What can be learned from the Panama Papers about the Cloud?

Katie Cook

ContractRoom

by Katie Cook

modern-flat-icon-set-of-office-elements_23-2147492226.jpgThe Panama Papers and the security benefits of the Cloud?

According to Grant Gross from IDG News Service what was leaked, now are known as the Panama Papers, included 11.5 million confidential documents dating from the 1970s through to late 2015 -- 4.8 million emails, 3 million database format files, 2.2. Million PDFs, 1.1 million images and 320,000 text documents.  All of these documents were from Panama Law Firm Mossack Fonseca.


Allegedly these leaked documents reveal how dozens of high-profile professionals including public officials in countries including the U.K., France, and China have hidden their wealth abroad to avoid paying taxes.


The details about the Panama Papers that remain more elusive are how these papers came to be ‘leaked’.  How was this data and these documents accessed?  It appears there are a couple of different possible scenarios including the following:


  1. The hack stemmed from an email hack on unencrypted emails; or
  2. The breach was due to a broader hack of the organization’s on-site network server.

What is clear is that if indeed these files were hacked from emails or off the server of Mossack Fonseca, this firm was not using a Cloud platform with proper security and encryption to store their documents.  It appears they were using an on-site server.  

 

What’s more, it appears once the Panama Papers were hacked, the perpetrators uploaded them into the “Cloud” and gave direct access to the papers to selected journalists.* No further ‘hacks’ occurred of the data once placed and securitized on the Cloud platform.  

 

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To read a more detailed argument as to why the Cloud is secure and perhaps why the Panama Papers may not have been hacked had they been in the Cloud, you can read, “Security and Safety for Cloud Software: Is the Cloud Secure?” - http://ow.ly/10yd9k . This article makes the argument that:

 

“What it all really boils down to are economies of scale. Public cloud computing systems such as AWS or Google have the resources, the manpower, and the infrastructure to make hacking into them significantly more difficult than hacking into a hosted system.  While nothing is 100% safe, by putting software or data on a public cloud such as AWS or Google, you’re also buying the entire security capability of both of these major companies to come along with your services.”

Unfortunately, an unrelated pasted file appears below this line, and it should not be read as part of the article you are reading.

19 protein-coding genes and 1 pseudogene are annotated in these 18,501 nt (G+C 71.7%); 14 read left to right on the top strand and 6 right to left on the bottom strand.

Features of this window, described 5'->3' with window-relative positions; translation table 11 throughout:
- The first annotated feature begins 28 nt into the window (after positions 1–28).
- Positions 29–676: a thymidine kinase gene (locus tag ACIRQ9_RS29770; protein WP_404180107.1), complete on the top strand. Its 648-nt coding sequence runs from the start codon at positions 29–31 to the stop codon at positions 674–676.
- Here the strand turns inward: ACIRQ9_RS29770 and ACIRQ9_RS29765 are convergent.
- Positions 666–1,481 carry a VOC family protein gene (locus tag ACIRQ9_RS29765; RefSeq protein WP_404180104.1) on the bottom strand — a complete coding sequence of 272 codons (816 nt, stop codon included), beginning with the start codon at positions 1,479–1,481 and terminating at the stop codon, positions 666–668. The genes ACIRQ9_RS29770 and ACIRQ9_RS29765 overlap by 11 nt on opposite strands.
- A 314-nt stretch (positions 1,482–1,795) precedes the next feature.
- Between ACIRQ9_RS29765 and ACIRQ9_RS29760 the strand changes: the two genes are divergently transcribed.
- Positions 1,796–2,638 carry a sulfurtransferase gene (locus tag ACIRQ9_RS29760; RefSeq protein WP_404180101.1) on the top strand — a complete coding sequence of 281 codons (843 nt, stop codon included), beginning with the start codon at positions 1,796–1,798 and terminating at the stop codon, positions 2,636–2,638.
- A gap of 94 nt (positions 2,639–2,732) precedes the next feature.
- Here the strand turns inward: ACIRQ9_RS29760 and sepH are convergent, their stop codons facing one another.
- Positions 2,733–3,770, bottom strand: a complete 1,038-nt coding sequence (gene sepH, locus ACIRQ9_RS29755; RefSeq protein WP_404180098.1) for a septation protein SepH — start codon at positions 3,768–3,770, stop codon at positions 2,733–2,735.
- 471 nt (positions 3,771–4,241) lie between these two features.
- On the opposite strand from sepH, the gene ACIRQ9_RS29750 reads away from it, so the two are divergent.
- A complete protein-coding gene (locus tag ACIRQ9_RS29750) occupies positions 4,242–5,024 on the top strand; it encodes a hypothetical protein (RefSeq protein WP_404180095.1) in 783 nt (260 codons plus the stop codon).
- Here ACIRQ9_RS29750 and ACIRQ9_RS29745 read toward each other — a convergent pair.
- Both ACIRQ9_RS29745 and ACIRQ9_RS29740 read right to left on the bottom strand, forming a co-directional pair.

And to read about why email is not secure or practical you can read, “Why email is not secure or practical” - http://ow.ly/10ydeQ.  This article considers the three main places where data contained in emails can be compromised - your devices and devices of recipients, networks and servers.  It then considers measures you can put in place to improve the security of your email.

 

IBM’s and Ponemon Institute’s 2015 “Cost of Data Breach Study: Global Analysis” analysed the average cost of a data breach for a company.  It reports that the average total cost for the 350 companies who participated in their survey was $3.79 million, while the average cost paid for each lost or stolen record containing sensitive and confidential information was $154.  The companies that participated in this survey had all experienced data breaches in the past year and were from different parts of the world - United States, Germany, Canada, France, United Kingdom, Italy, Japan, Australia, Arabian Cluster, Brazil and India.  This report can be downloaded here - http://ow.ly/4mHUbT .

 

While traditionally lawyers have been suspicious of using the Cloud for practice management and storage of legal documents and have preferred to maintain their documents on-site, the Panama Papers may lead the legal profession to re-think this view on cloud security.

 

What are your thoughts?  Could the Panama Papers have been prevented from being leaked had they been stored in the Cloud?

ContractRoom (www.contractroom.com) is a cloud-based advanced negotiation and contracting software platform that can be of #PredictiveAgreement - to learn more about how you too can “negotiate less, agree more” schedule a live demo here: Request Demo

*Please refer to Thomas Fox-Brewster’s article in Forbes - “Amazon’s Cloud - The Amazing Flight Of the Panama Papers” for further details of how the leak was executed through the Cloud.

About the author

Katie Cook

Katie Cook

Katie Cook is the Director of Marketing, Communications and Legal Standards at ContractRoom. Originally from the east coast of Australia, she has a background as an Attorney having practiced in both public and private practice in Brisbane and Melbourne. While working as an Attorney Katie completed studies in journalism and is now combining her legal and writing skill sets in her role at ContractRoom.

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